CAUTION: Any concrete floor, even when adequately cured and dry, can allow moisture vapor to pass through to its surface. Depending upon the type of carpet and method of installation, the moisture emission rate greatly influences the long-term success of an installation. The use of a properly installed, uncompromised, approved moisture membrane is essential in preventing moisture migration into and through a concrete slab. (Ref. ASTM F 710)
    7.5 Wood - Wood subfloors must be structurally sound. Subflooring, such as plywood, hardwood, particleboard, oriented strand board, or other materials, must be flooring grade and installed to manufacturer specifications. Cracks, chips and joints must be properly patched and prepared.
    7.6 Metal - Metal floors must create a smooth, even plane, and be cleaned of grease, oil, soil and rust. Metal or raised flooring must be structurally sound and properly secured.
    Note: Adhesives applied to bare metal surfaces can cause rapid oxidation or other chemical reactions. Bare aluminum must be sanded prior to adhesive application to remove oxidization.
    7.7 Resilient Flooring – Installing carpet over resilient flooring may be acceptable as long as the resilient flooring is securely bonded to the substrate. Refer to section 9.2.3 for additional information on direct-glue down installations.
    Note: Installing a second layer of finish flooring material, including some carpet types, can trap moisture and result in widespread failure, even over subfloors that previously had never shown signs of moisture or moisture-related problems.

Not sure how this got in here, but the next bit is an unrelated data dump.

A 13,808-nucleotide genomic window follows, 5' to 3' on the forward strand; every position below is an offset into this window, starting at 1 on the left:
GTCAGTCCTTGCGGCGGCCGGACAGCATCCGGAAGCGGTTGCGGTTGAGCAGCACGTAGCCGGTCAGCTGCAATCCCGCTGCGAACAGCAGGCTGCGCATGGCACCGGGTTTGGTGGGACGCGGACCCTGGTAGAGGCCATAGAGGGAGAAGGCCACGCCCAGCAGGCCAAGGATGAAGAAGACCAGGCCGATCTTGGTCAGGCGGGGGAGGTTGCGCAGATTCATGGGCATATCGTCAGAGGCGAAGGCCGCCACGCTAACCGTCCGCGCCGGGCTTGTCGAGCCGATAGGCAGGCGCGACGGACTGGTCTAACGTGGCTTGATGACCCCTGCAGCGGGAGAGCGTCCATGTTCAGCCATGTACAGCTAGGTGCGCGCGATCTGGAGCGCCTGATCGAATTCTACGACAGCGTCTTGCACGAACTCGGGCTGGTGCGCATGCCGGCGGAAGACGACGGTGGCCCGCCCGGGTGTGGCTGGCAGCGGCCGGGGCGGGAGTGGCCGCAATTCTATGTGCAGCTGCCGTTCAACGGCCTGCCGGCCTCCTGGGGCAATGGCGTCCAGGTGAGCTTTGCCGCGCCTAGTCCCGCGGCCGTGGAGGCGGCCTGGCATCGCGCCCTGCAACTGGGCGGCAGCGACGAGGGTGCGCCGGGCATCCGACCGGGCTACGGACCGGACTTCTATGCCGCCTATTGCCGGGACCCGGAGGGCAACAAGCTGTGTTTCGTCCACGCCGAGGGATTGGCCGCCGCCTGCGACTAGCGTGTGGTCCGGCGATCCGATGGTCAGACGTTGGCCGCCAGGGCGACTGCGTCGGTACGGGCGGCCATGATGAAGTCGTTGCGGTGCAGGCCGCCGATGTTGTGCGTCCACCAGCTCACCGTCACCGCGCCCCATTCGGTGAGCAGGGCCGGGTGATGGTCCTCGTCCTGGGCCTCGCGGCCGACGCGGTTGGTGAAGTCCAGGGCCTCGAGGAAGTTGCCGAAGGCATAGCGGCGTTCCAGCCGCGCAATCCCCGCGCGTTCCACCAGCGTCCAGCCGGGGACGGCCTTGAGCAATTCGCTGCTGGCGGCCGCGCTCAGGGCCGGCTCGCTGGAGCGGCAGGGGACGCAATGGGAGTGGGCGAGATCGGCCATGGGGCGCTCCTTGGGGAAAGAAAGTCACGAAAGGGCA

CAUTION: Some sheet vinyl, resilient tile and cut-back sphalt-based adhesive may contain asbestos and/or crystalline silica. Inhaling dusts from these materials creates a cancer and
    respiratory system hazard. Lacking documented evidence to the contrary, e.g., current testing, assume that these materials contain asbestos and treat them in the manner prescribed for removing floors containing asbestos. Recommended work practices prohibit sanding, dry scraping, bead-blasting or mechanically pulverizing resilient flooring, backing or lining
    felt. Do not use powered devices that create asbestos dust when removing “cut-back” or asphalt based adhesives. Removal procedures must comply with federal, state and local government agency regulations covering the removal and disposal of asbestos-containing materials (ACM).


    Lets also refer to:
    9.2 Additional Subfloor Requirements – Subfloors must be clean, dry, and with no cracks, existing adhesives and surface irregularities that might show through the finished installation or cause premature wear. The floor must be free from
    contaminants that may interfere with adhesion.

    CAUTION: Carpet, when bonded with an adhesive, follows every contour of a substrate, essentially forming a skin. Seemingly insignificant imperfections in a subfloor can become
    very obvious after the carpet is installed. Joints, cracks, depressions and protrusions that are not on an even, level plane may be unsightly and cause premature wear. Soil, dust, wax,
    oil, grease, moisture and other contaminants can prevent or otherwise destroy adhesion causing localized or widespread failure.

    Note: While some floor preparation is “normal,” it is not the floor covering installation contractor’s responsibility to correct deficiencies in the work of other tradesmen

    To my chagrin, I do not have Tandus (they own C&A Carpet now) installation specifications on my hard drive. I will have them Monday and post any appropriate comments in them. In the interim, here is a blurb form Shaw from their modular installation directives:
    CAUTION: Cutback asphaltic adhesive or any other non-approved adhesives must never be allowed to come into contact with Shaw Contract carpet modules or adhesives. Installation failure could result. If this situation arises, contact